What is a Will? …and Why Do I Need One?


Image courtesy of Annika Wischnewsky an Unsplash.com

Few documents have as much significance as a Last Will and Testament. Commonly known as a will, this legal document outlines an individual’s wishes for the distribution of their assets and the care of any dependents after their passing. Despite its importance, many people in Brighton and Hove and the surrounding area overlook the necessity of having a will in place. In this outline, we look at wills in England and Wales, exploring what they involve and why everyone should consider having one.

Understanding the Basics

A Will is a legal document that allows an individual, referred to as the testator, to set out how their estate should be distributed upon their death. This includes assets such as property, money, investments, and personal belongings. Additionally, a will can specify guardianship arrangements for minor children and outline any specific funeral wishes the testator may have.

The Importance of Having a Will

  1. Asset Distribution: One of the main reasons for creating a will is to ensure that your assets are distributed according to your wishes. Without a will, the laws of intestacy dictate how your estate will be divided, which may not align with your intentions. By having a will in place, you retain control over who inherits your property and possessions.
  2. Protecting Loved Ones: A will allows you to provide for your loved ones after your death. This includes ensuring that your spouse, children, or other dependents are adequately provided for financially. By specifying beneficiaries in your will, you can prevent disputes and alleviate potential financial hardships for your family members.
  3. Appointing Executors and Guardians: In addition to asset distribution, a will enables you to appoint executors who will be responsible for administering your estate and ensuring that your wishes are carried out. Furthermore, if you have minor children, a will allows you to nominate guardians who will take care of them in the event of your death.
  4. Tax Planning: A well-drafted will can also help minimize the tax implications on your estate. By incorporating tax planning strategies into your will, you can potentially reduce the amount of inheritance tax that your beneficiaries will have to pay, thereby maximizing the value of your estate for your loved ones.
  5. Peace of Mind: Perhaps the most compelling reason to have a will is the peace of mind it provides. Knowing that your affairs are in order and that your loved ones will be taken care of according to your wishes can offer a sense of security and relief.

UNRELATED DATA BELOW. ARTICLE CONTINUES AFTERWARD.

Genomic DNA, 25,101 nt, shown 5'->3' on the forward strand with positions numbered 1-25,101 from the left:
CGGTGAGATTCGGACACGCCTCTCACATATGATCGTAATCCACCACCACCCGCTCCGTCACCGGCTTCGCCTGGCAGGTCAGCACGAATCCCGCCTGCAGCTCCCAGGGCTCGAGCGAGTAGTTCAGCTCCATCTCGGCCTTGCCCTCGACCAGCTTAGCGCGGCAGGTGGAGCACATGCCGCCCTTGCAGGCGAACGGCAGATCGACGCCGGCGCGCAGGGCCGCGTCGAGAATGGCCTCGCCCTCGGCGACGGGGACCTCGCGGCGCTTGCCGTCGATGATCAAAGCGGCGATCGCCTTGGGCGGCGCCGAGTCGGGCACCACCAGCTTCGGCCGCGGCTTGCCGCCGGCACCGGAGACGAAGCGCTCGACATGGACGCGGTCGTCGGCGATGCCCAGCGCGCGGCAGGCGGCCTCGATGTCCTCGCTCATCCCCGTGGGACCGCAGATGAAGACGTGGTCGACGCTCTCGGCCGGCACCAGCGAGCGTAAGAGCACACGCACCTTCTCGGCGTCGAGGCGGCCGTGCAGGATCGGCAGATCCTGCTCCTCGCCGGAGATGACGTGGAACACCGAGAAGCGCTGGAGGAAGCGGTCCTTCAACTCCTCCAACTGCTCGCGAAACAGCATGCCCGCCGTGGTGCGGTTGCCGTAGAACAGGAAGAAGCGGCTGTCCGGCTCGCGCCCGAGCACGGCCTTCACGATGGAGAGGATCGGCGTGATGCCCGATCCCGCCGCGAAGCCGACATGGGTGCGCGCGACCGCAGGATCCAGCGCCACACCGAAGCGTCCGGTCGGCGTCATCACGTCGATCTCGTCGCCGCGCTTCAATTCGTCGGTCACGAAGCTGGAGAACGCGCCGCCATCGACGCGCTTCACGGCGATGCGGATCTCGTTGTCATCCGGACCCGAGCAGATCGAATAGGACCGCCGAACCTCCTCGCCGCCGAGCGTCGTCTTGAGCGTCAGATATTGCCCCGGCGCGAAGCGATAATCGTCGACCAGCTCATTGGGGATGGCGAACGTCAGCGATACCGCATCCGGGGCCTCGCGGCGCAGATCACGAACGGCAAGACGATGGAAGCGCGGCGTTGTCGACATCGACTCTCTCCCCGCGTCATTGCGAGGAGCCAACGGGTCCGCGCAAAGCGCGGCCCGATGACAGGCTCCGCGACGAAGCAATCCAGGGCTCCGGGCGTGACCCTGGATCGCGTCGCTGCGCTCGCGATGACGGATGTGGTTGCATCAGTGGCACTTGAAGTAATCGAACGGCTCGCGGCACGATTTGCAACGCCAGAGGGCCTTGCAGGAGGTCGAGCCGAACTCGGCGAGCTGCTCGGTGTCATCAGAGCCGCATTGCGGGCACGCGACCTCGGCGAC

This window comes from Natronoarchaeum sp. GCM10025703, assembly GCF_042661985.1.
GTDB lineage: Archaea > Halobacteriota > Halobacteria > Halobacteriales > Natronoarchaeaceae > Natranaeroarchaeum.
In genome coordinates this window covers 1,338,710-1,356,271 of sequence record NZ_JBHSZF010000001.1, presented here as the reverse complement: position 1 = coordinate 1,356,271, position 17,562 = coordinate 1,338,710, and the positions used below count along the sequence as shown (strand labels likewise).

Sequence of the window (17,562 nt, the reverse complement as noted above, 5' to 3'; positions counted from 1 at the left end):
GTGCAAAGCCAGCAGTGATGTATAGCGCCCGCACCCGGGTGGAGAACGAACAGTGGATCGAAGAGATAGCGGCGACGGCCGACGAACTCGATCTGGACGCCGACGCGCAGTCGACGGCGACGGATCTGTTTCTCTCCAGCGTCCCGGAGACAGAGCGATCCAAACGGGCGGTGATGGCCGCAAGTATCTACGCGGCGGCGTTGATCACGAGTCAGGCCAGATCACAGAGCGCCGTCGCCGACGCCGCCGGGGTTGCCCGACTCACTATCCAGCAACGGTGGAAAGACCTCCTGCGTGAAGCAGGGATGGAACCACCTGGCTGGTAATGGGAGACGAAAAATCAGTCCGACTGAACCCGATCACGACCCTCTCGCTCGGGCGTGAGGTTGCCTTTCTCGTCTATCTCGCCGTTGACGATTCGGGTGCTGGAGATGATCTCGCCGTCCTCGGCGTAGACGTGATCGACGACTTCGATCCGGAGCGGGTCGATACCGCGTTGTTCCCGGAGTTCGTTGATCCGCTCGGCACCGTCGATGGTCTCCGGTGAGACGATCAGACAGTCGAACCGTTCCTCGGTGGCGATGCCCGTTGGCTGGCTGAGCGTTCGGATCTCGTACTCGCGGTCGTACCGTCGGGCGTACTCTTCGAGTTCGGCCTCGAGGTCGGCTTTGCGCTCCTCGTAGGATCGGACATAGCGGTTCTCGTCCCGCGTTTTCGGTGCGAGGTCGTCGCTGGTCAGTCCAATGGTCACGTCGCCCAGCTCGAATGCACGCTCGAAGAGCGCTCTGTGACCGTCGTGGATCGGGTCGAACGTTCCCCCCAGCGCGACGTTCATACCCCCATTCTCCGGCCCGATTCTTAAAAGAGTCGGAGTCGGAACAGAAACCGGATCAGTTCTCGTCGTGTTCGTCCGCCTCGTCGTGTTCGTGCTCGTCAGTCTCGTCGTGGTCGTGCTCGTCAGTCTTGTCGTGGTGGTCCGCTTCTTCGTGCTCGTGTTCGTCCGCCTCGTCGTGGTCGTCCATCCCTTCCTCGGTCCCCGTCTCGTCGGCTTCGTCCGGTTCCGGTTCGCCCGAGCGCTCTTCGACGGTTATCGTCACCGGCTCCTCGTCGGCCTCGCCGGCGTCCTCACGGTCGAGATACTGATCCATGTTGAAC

Creating a Will in Brighton and Hove

Creating a will does not have to be complex or daunting process. Whilst you will need professional legal advice to ensure that your will is legally valid and accurately reflects your intentions, this is available locally and at reasonable cost. An initial meeting will discuss you wishes, followed by your adviser preparing the necesssary documents, and a furtherr meeting to check that you are satisfied and then put your arrangements in place.

The Legal Requirements of a Will

In England and Wales, certain legal requirements must be met for a will to be considered valid. These include:

  1. Capacity: The testator must be of sound mind and understand the nature and consequences of making a will.
  2. Intent: The testator must have the intention to create a will and understand the implications of their decisions.
  3. Formalities: The will must be in writing, signed by the testator (or another person in their presence and at their direction), and witnessed by two independent witnesses who must also sign the will in the presence of the testator.
  4. Revocation: Any previous wills or codicils should be expressly revoked to avoid confusion or conflicts regarding the testator’s intentions.
  5. Free Will: The testator must make decisions voluntarily, free from undue influence or coercion from others.

Common Provisions in a Will

While the contents of a will can vary depending on individual circumstances and preferences, there are several common provisions that may be included:

  1. Appointment of Executors and Guardians: Naming individuals who will be responsible for administering the estate and caring for any minor children.
  2. Beneficiaries: Identifying who will inherit the testator’s assets and specifying the distribution of property and possessions.
  3. Specific Gifts: Allocating specific items or sums of money to particular beneficiaries.
  4. Residuary Estate: Dealing with any remaining assets not covered by specific gifts, often distributed among the residuary beneficiaries.
  5. Funeral Wishes: Outlining any preferences regarding funeral arrangements, burial or cremation, and memorial services.

Updating Your Will

It is essential to review and update your will regularly to ensure that it continues to reflect your current wishes and circumstances. Life events such as marriage, divorce, the birth of children, or changes in financial status may necessitate amendments to your will. Additionally, changes in tax laws or personal relationships may also warrant revisions to your estate planning documents.


In summary, a will is a vital legal document that serves to protect your assets, provide for your loved ones, and ensure that your wishes are carried out after your death. Regardless of your age, wealth, or family situation, having a will in place is essential for safeguarding your legacy and providing peace of mind for yourself and your loved ones. By taking the time to create a will and regularly reviewing it to reflect changes in your life, you can ensure that your final wishes are respected and your estate is distributed according to your intentions, offering security and reassurance for the future.

We can help you with this today